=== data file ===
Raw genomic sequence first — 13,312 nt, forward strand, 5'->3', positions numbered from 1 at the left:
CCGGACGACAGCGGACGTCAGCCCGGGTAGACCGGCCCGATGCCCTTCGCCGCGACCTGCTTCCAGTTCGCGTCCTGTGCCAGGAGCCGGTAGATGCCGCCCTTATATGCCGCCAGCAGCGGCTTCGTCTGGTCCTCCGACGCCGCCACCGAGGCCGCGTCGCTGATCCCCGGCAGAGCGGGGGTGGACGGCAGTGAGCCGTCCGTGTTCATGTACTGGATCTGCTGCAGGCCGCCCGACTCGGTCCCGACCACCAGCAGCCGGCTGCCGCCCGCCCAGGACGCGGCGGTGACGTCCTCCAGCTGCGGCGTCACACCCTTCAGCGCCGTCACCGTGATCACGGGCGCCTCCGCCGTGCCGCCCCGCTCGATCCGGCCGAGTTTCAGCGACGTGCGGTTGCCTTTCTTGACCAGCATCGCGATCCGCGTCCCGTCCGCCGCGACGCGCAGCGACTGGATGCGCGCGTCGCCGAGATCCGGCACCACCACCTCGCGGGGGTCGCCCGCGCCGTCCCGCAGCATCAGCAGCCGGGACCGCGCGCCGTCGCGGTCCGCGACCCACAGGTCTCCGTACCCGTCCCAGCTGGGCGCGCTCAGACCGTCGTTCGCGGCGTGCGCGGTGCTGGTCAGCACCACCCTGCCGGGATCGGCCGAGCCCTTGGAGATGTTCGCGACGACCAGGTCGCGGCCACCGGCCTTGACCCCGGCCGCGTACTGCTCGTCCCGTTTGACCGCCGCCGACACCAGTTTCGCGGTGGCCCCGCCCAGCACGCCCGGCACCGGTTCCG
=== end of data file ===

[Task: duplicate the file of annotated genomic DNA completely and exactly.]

Raw genomic sequence first — 13,312 nt, forward strand, 5'->3', positions numbered from 1 at the left:
CCGGACGACAGCGGACGTCAGCCCGGGTAGACCGGCCCGATGCCCTTCGCCGCGACCTGCTTCCAGTTCGCGTCCTGTGCCAGGAGCCGGTAGATGCCGCCCTTATATGCCGCCAGCAGCGGCTTCGTCTGGTCCTCCGACGCCGCCACCGAGGCCGCGTCGCTGATCCCCGGCAGAGCGGGGGTGGACGGCAGTGAGCCGTCCGTGTTCATGTACTGGATCTGCTGCAGGCCGCCCGACTCGGTCCCGACCACCAGCAGCCGGCTGCCGCCCGCCCAGGACGCGGCGGTGACGTCCTCCAGCTGCGGCGTCACACCCTTCAGCGCCGTCACCGTGATCACGGGCGCCTCCGCCGTGCCGCCCCGCTCGATCCGGCCGAGTTTCAGCGACGTGCGGTTGCCTTTCTTGACCAGCATCGCGATCCGCGTCCCGTCCGCCGCGACGCGCAGCGACTGGATGCGCGCGTCGCCGAGATCCGGCACCACCACCTCGCGGGGGTCGCCCGCGCCGTCCCGCAGCATCAGCAGCCGGGACCGCGCGCCGTCGCGGTCCGCGACCCACAGGTCTCCGTACCCGTCCCAGCTGGGCGCGCTCAGACCGTCGTTCGCGGCGTGCGCGGTGCTGGTCAGCACCACCCTGCCGGGATCGGCCGAGCCCTTGGAGATGTTCGCGACGACCAGGTCGCGGCCACCGGCCTTGACCCCGGCCGCGTACTGCTCGTCCCGTTTGACCGCCGCCGACACCAGTTTCGCGGTGGCCCCGCCCAGCACGCCCGGCACCGGTTCCG